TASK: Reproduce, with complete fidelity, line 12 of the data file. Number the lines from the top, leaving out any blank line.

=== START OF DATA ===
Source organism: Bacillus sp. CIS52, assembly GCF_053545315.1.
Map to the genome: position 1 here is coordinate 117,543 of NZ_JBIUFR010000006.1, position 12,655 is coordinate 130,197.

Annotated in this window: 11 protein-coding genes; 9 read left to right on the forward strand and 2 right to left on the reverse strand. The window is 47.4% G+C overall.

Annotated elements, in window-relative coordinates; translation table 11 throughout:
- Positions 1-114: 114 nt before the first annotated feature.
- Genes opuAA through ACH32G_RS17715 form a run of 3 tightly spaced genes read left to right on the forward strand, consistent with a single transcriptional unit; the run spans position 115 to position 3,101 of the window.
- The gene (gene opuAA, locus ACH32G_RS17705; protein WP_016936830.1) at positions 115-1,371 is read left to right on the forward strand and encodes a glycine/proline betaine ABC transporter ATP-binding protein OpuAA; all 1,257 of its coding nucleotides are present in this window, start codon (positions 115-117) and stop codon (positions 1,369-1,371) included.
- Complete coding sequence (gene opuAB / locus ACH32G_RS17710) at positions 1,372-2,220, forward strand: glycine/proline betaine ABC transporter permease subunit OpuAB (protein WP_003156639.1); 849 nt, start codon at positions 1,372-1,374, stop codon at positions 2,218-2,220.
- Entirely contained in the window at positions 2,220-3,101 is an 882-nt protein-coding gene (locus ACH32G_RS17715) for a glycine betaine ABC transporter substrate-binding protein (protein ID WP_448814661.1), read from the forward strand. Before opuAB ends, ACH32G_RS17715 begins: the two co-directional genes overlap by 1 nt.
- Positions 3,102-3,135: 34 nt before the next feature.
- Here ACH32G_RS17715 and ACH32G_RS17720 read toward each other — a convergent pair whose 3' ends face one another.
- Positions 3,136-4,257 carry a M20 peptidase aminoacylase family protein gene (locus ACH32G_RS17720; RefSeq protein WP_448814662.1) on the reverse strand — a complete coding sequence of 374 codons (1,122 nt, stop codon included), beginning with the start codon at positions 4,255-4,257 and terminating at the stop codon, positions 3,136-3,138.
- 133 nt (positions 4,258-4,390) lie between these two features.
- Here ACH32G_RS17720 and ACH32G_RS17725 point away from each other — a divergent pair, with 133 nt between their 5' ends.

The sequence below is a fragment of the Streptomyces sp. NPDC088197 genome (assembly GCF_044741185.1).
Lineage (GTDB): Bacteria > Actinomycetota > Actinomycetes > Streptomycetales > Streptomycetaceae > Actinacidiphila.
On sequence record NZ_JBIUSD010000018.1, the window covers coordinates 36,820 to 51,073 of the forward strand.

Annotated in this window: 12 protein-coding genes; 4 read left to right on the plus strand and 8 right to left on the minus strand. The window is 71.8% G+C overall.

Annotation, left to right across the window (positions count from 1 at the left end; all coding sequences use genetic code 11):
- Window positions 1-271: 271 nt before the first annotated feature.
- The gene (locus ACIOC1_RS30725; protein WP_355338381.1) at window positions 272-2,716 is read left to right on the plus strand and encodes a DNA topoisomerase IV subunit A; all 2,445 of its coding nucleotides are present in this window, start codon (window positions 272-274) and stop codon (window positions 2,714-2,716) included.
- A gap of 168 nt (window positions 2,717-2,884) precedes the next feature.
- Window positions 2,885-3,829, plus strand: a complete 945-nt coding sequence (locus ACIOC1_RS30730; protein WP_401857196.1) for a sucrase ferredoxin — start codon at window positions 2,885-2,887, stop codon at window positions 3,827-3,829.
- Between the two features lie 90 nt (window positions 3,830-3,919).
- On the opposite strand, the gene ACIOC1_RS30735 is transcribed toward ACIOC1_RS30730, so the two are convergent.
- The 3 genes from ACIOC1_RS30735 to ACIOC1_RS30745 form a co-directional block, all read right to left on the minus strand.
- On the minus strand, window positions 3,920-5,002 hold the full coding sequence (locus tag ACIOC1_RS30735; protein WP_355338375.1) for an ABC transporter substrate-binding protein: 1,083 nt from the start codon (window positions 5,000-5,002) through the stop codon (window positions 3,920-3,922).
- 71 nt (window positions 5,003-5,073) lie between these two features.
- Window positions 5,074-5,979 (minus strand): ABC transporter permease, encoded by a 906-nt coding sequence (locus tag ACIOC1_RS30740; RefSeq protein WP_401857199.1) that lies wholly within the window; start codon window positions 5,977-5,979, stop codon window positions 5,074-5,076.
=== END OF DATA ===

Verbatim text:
- Positions 3,136-4,257 carry a M20 peptidase aminoacylase family protein gene (locus ACH32G_RS17720; RefSeq protein WP_448814662.1) on the reverse strand — a complete coding sequence of 374 codons (1,122 nt, stop codon included), beginning with the start codon at positions 4,255-4,257 and terminating at the stop codon, positions 3,136-3,138.